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Pago Hop's Owner Enters FG Hall of Fame

Fair Grounds Race Course
Photo: CDI

Joining Fair Grounds’ late all-time leading stakes-winning jockey E.J. Perrodin and Louisiana’s all-time leading money-winning horse Star Guitar as the latest inductees to the Fair Grounds Hall of Fame Monday evening will be the late native New Orleanian Thoroughbred owner Ray Salmen.

All three new inductees will officially join the Crescent City oval’s Hall of Fame in an induction ceremony to be held from 5-7 p.m. in the Black Gold Room. Tickets are still available at $25 apiece with proceeds going to the support of English classes for backstretch workers.

Salmen, a three-time New Orleans amateur golf champion, was known around the racetrack as the owner of Pago Hop (for whom a Fair Grounds stakes race is named) but also as the owner of A Letter to Harry.

Sandra Salmen of Fair Grounds’ horsemen’s relations and daughter of the late Mr. Salmen related a little-known story about A Letter to Harry, who went on to win the 1978 Michigan Mile as well as the 1979 New Orleans Handicap after Salmen’s death.

“The horse was supposed to be named A Letter to Hurry because he was a son of Hurry to Market,” Ms. Salmen said. “My father bought him after seeing him work at Keeneland, but when the Tokyo-born pinhooker had dictated his name to a secretary at the Jockey Club to name him before selling him privately to my father, the secretary had misunderstood the sometimes difficult Japanese pronunciation of ‘Hurry’ in second-language English and wrote down ‘Harry.’

“A Letter to Harry’s pinhooker was none other than Akiko McVarish,” Ms. Salmen said, “and when she remarried a few years later, she went on to a training career and saddled (Allen and Madelaine Paulson’s) K One King to an eighth-place finish in the (1999) Kentucky Derby as Akiko Gothard.

“All of my sisters and my stepmother will be here Monday night for the induction ceremony,” Ms. Salmen said. “We’re ecstatic that Fair Grounds has chosen to honor my father.

“My father loved the backstretch community,” Ms. Salmen concluded.  “He was a man who absolutely adored racing and the extended racing family of people who make up this incredible sport of ours.”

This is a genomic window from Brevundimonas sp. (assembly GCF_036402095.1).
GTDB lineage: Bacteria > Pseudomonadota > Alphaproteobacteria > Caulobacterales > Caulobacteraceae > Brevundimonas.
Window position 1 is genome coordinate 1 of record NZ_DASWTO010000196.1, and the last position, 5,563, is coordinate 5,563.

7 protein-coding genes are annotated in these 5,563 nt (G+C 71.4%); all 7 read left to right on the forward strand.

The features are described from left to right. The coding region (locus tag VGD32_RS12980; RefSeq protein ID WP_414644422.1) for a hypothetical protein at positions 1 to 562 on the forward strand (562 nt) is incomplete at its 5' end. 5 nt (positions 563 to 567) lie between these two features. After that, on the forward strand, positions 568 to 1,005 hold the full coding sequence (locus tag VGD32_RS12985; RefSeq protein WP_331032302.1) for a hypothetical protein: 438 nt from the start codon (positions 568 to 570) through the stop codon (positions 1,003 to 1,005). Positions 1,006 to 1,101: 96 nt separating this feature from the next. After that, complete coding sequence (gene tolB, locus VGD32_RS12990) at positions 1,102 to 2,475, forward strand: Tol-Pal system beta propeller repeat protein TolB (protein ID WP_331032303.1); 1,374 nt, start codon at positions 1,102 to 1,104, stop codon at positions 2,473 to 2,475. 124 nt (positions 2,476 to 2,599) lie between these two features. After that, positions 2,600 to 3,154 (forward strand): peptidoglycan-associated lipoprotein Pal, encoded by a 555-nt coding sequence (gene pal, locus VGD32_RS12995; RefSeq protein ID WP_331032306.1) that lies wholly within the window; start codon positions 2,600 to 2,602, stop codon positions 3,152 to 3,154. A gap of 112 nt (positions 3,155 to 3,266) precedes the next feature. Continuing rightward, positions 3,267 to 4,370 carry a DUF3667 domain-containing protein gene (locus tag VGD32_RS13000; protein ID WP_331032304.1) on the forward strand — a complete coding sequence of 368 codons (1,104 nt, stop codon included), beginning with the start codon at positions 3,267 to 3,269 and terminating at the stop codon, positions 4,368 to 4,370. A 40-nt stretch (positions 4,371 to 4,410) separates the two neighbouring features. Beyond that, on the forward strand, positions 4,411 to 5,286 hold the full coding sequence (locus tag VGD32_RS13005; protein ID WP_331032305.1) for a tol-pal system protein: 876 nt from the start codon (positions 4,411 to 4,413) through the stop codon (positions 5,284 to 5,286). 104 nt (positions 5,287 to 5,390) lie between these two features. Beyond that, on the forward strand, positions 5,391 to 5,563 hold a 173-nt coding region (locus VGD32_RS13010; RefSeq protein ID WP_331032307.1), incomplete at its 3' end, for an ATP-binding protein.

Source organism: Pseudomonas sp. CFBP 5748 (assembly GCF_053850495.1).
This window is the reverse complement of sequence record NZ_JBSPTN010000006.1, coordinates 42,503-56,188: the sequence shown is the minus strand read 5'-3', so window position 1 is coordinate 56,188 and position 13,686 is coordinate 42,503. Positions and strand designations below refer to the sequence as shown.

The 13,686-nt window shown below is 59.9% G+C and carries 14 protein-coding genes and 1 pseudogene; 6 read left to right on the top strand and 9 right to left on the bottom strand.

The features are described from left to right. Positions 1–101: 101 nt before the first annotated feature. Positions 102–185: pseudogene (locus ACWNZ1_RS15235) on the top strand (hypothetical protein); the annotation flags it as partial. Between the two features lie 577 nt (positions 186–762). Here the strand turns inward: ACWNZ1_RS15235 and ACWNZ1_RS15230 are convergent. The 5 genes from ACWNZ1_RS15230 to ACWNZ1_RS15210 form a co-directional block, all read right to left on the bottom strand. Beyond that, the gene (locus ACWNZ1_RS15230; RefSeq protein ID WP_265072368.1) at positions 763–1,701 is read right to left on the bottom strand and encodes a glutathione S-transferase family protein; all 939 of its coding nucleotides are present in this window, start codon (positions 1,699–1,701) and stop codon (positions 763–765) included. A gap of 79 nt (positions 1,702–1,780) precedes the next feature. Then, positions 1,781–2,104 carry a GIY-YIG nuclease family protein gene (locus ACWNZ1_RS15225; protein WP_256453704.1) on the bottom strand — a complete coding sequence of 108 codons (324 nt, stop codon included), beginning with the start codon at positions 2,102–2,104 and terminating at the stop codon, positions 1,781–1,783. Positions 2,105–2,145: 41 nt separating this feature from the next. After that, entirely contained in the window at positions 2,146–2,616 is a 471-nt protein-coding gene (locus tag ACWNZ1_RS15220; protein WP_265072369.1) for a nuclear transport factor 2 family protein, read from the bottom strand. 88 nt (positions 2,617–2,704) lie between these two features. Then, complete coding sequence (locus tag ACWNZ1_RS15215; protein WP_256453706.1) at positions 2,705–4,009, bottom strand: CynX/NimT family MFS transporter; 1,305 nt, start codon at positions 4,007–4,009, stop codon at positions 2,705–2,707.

NAPRAVNIK, AMOSS LEAD JOCKEYS, TRAINERS AT SEASON’S THREE-QUARTER MARK

Two-time Fair Grounds defending jockey champion Rosie Napravnik was 24 wins in front of her nearest rival when the Fair Grounds season officially was three-quarters complete at the conclusion of Saturday’s races.

However, in the trainers’ standings, nine-time Fair Grounds trainer champion Tom Amoss tenaciously held on to a tenuous three-win advantage among the Crescent City oval’s leading conditioners.

Napravnik had ridden 84 winners, while current runner-up James Graham had 60, one more than John Jacinto and four more than Shaun Bridgmohan.

Amoss’s 30 wins were three more than current runner-up Bret Calhoun, who has never won a training title here but has been in a gallant battle with Amoss throughout this season. Also, increasingly involved in the leading trainer battle is 11-time leading trainer Steve Asmussen, who had 26 wins through the meeting’s three-quarter mark.

In the leading owners race by number of wins, two-time defending owner champion Maggi Moss was tied with former Kentucky governor Brereton Jones at 13 wins apiece, while the leading owner by money won was Jones with total earnings of $401,990 while Moss was a close second with $390,150 in earnings.

 

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